halcyon

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See also: Halcyon

English[edit]

Alternative forms[edit]

Etymology[edit]

From Latin halcyōn, alcyōn (kingfisher), from Ancient Greek ἀλκυών (alkuṓn).

Pronunciation[edit]

  • (UK) IPA(key): /ˈhælsiːən/
  • (file)

Noun[edit]

halcyon (plural halcyons)

  1. (poetic) A kingfisher said in classical mythology to nest on the sea, thereby calming the waters.
    • 1603, Michel de Montaigne, chapter 12, in John Florio, transl., The Essayes [], book II, London: [] Val[entine] Simmes for Edward Blount [], OCLC 946730821:
      the Halcyon bird, or as some call it Alcedo or Kings-fisher, exceeds all mens conceit. [] Gods decree hath been, that all the watrie wildernesse should be quiet and made calme, without raine, wind, or tempest, during the time the Halcyon sitteth and bringeth forth her young-ones [].
    • 1665, John Dryden, The Indian Emperour [][1], London: Printed by J.M. for H. Herringman, published 1667, Act IV, scene iv, page 51:
      Amidſt our Arms as quiet you ſhall be / As Halcyons Brooding on a Winter Sea.
    • c. 1880, Ambrose Bierce, On a Mountain:
      And, by the way, during those halcyon days (the halcyon was there, too, chattering above every creek, as he is all over the world) we fought another battle.
    1. The dead body of such a bird, said in Tudor times to act as a weather vane when hung from a beam.
  2. A tropical kingfisher of the genus Halcyon, such as the sacred kingfisher (Halcyon sancta) of Australia.

Translations[edit]

Adjective[edit]

halcyon (comparative more halcyon, superlative most halcyon)

  1. Pertaining to the halcyon or kingfisher.
  2. (figuratively) Calm, undisturbed, peaceful, serene.
    Synonyms: at peace, blissful, calm, peaceful, prelapsarian, relaxed, serene; see also Thesaurus:quiet
    • 1787, Alexander Hamilton, Federalist Papers No. 30:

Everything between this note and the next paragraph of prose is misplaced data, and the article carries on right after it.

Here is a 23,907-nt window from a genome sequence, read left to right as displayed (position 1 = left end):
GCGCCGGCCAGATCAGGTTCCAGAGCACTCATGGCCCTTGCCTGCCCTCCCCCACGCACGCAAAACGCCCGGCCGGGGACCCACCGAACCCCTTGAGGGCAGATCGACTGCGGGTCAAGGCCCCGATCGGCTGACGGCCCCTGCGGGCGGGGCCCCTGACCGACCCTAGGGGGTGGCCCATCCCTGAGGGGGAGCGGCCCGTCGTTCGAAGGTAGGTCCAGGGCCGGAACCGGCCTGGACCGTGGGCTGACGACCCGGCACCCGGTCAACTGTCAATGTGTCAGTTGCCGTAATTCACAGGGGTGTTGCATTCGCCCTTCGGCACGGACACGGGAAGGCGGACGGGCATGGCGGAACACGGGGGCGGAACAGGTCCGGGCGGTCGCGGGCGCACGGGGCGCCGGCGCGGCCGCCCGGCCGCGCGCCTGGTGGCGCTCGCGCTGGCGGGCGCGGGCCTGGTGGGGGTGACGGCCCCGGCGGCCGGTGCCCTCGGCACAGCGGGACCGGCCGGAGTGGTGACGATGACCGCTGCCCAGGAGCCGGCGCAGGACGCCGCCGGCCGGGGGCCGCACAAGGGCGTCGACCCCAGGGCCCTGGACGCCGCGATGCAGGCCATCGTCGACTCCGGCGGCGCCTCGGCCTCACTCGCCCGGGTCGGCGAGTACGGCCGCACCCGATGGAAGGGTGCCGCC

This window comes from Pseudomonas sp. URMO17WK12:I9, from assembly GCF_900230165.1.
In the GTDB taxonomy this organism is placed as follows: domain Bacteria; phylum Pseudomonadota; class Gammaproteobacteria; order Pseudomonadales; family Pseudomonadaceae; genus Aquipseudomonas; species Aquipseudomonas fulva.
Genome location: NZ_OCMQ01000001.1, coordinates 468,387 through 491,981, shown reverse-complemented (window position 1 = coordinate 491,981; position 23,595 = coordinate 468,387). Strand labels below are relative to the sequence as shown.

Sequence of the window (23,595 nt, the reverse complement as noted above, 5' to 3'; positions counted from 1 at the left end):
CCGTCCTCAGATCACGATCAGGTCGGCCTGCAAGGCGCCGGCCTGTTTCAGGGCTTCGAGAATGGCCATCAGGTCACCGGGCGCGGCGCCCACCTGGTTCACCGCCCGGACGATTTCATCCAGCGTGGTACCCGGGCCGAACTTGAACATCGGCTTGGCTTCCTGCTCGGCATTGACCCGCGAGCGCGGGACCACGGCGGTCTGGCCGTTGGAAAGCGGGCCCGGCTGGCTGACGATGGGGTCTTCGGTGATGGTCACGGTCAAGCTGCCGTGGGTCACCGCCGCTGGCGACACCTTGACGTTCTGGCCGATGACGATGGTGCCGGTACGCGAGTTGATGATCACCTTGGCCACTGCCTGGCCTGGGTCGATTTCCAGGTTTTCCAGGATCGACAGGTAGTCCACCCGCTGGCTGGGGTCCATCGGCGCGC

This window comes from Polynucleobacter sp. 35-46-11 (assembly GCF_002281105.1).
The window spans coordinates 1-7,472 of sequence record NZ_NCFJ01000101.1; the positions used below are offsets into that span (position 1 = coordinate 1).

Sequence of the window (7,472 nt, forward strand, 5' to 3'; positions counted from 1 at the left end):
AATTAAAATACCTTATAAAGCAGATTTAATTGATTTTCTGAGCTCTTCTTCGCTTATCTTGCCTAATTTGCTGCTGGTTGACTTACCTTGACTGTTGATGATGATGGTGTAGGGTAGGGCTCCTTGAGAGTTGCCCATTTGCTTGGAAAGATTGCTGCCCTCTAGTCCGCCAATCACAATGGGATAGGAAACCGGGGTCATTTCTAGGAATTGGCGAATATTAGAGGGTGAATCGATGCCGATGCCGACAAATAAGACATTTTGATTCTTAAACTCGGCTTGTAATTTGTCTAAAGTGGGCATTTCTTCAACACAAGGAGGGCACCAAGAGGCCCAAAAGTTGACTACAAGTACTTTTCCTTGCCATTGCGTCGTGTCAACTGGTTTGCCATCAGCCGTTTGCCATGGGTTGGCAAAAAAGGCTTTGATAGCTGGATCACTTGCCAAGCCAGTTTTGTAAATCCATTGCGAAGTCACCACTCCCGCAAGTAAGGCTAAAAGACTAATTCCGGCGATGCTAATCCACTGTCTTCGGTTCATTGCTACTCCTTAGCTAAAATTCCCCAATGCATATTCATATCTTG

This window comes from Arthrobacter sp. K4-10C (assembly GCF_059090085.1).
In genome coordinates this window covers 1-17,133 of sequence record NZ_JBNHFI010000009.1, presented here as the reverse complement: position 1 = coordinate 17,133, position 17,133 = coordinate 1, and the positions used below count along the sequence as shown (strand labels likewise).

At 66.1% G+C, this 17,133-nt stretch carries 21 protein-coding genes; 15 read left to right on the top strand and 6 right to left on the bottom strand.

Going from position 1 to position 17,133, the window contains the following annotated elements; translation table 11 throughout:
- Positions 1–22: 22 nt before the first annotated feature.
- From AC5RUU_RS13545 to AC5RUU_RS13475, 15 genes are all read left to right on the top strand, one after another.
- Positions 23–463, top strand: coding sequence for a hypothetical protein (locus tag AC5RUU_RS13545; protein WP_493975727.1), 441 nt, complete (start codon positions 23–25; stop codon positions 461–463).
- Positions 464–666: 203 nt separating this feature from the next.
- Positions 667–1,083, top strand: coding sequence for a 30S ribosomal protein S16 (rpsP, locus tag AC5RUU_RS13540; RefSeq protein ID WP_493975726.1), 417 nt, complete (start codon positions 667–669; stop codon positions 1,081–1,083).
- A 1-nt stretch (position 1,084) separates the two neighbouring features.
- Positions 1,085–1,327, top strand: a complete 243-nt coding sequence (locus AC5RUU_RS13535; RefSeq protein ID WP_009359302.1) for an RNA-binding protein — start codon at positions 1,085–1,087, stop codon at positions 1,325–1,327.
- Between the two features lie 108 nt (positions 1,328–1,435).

Reflections of this kind may have trifling weight with men who hope to see realized in America the halcyon scenes of the poetic or fabulous age.
    • 1842, Thomas De Quincey, Cicero:
      Deep, halcyon repose.
    • 1919, H.P. Lovecraft, The City:
      I had wander’d in rapture beneath them, and bask’d in the Halcyon clime.
    • 1963, Margery Allingham, chapter 1, in The China Governess[2]:
      The huge square box, parquet-floored and high-ceilinged, had been arranged to display a suite of bedroom furniture designed and made in the halcyon days of the last quarter of the nineteenth century, when modish taste was just due to go clean out of fashion for the best part of the next hundred years.

Derived terms[edit]

Related terms[edit]

Translations[edit]


Latin[edit]

halcyōn (kingfisher)

Alternative forms[edit]

Etymology[edit]

From Ancient Greek ἀλκυών (alkuṓn, kingfisher).

Pronunciation[edit]

Noun[edit]

halcyōn f (genitive halcyonis); third declension

  1. The halcyon; kingfisher.

Declension[edit]

Third-declension noun.

Case Singular Plural
Nominative halcyōn halcyonēs
Genitive halcyonis halcyonum
Dative halcyonī halcyonibus
Accusative halcyonem halcyonēs
Ablative halcyone halcyonibus
Vocative halcyōn halcyonēs

Synonyms[edit]

Related terms[edit]